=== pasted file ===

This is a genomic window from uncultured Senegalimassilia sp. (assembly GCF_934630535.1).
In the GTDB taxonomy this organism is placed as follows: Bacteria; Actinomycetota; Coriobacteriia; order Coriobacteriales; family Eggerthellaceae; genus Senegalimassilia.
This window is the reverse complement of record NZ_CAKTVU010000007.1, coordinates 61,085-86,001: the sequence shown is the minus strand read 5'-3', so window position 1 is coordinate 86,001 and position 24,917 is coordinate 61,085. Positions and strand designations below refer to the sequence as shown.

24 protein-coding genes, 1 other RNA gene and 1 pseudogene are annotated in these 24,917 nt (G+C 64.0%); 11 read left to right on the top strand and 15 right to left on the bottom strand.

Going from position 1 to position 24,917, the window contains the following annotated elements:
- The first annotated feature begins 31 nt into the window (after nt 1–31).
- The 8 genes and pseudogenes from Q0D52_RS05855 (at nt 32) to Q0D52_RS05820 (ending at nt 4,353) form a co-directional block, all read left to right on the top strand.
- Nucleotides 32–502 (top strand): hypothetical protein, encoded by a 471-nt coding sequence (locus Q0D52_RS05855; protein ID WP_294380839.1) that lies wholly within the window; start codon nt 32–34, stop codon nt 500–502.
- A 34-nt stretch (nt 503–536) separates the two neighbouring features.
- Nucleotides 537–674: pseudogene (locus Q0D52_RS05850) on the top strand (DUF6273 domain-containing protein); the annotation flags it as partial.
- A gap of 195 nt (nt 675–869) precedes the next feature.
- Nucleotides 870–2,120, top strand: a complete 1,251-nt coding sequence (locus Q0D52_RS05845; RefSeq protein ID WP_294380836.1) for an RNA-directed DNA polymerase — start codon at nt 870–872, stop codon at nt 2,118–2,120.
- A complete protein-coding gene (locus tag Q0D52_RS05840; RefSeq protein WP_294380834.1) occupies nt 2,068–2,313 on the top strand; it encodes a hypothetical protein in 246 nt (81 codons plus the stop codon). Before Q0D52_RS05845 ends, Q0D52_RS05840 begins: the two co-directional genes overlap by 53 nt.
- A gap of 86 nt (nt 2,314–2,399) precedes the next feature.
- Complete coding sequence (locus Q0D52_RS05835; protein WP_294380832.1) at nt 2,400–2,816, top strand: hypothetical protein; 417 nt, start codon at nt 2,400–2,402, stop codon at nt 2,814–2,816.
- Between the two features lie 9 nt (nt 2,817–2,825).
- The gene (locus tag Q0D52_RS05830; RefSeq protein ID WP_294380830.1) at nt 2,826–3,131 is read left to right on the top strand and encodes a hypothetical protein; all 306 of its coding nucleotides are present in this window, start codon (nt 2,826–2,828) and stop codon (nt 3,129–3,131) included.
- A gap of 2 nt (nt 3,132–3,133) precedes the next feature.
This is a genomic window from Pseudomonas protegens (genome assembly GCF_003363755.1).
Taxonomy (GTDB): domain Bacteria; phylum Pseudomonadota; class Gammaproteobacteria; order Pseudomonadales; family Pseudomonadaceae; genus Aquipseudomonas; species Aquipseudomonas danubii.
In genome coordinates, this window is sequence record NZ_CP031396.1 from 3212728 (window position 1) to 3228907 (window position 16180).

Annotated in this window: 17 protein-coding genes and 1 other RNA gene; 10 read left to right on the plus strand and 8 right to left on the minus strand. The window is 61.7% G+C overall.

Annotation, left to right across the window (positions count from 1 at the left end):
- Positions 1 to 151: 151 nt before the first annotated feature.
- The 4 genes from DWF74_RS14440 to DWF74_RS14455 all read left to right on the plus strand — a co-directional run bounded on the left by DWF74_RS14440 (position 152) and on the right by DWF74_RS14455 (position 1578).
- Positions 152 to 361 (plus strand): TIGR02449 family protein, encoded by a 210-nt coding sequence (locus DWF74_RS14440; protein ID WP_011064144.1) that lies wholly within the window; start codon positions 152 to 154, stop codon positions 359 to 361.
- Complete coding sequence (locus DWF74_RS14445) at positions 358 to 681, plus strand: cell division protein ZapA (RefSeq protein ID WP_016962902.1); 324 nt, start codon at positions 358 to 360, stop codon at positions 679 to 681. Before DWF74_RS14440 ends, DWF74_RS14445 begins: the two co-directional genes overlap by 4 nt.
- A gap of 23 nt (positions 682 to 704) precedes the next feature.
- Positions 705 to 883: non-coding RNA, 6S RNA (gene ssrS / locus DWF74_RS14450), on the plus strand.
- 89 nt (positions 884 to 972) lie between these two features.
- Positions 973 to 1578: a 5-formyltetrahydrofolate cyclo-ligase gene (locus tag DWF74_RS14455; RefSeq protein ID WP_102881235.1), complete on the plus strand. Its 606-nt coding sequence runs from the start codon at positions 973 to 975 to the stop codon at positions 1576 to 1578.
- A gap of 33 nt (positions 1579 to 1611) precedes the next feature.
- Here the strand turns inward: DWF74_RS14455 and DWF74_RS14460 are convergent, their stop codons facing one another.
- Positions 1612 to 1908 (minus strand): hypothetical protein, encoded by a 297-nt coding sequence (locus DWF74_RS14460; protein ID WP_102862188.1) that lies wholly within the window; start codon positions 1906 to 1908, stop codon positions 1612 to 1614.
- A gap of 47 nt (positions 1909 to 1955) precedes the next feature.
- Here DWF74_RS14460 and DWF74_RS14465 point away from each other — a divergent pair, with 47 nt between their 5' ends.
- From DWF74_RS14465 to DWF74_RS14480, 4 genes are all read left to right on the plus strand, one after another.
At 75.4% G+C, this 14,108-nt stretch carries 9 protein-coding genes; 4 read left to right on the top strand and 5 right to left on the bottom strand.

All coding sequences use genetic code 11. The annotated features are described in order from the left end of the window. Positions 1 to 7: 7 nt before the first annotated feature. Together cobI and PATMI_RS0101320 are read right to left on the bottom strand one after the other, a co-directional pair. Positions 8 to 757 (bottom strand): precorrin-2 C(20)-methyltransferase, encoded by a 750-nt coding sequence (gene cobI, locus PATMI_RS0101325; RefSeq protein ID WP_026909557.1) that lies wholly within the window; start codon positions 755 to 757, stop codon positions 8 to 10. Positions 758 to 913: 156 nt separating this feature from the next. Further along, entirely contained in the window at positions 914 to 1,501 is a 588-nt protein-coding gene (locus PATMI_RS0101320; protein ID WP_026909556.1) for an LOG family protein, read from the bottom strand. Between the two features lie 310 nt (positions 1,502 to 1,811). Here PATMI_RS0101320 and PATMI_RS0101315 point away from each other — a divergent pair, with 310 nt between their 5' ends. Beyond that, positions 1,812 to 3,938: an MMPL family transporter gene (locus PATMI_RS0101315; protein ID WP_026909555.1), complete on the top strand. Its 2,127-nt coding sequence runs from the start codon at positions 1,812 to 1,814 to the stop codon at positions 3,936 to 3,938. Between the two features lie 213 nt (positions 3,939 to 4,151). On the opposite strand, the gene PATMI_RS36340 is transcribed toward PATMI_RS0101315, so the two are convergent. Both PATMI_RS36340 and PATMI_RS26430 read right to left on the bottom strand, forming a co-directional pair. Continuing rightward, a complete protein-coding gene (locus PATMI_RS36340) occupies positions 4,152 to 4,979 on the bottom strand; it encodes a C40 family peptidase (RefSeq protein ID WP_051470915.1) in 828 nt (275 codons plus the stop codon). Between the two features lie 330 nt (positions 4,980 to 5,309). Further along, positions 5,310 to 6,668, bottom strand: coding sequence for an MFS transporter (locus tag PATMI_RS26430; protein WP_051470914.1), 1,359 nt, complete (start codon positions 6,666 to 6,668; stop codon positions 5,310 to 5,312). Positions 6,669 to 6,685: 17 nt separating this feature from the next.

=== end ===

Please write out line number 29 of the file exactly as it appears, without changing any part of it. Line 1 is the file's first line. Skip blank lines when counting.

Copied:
- Positions 705 to 883: non-coding RNA, 6S RNA (gene ssrS / locus DWF74_RS14450), on the plus strand.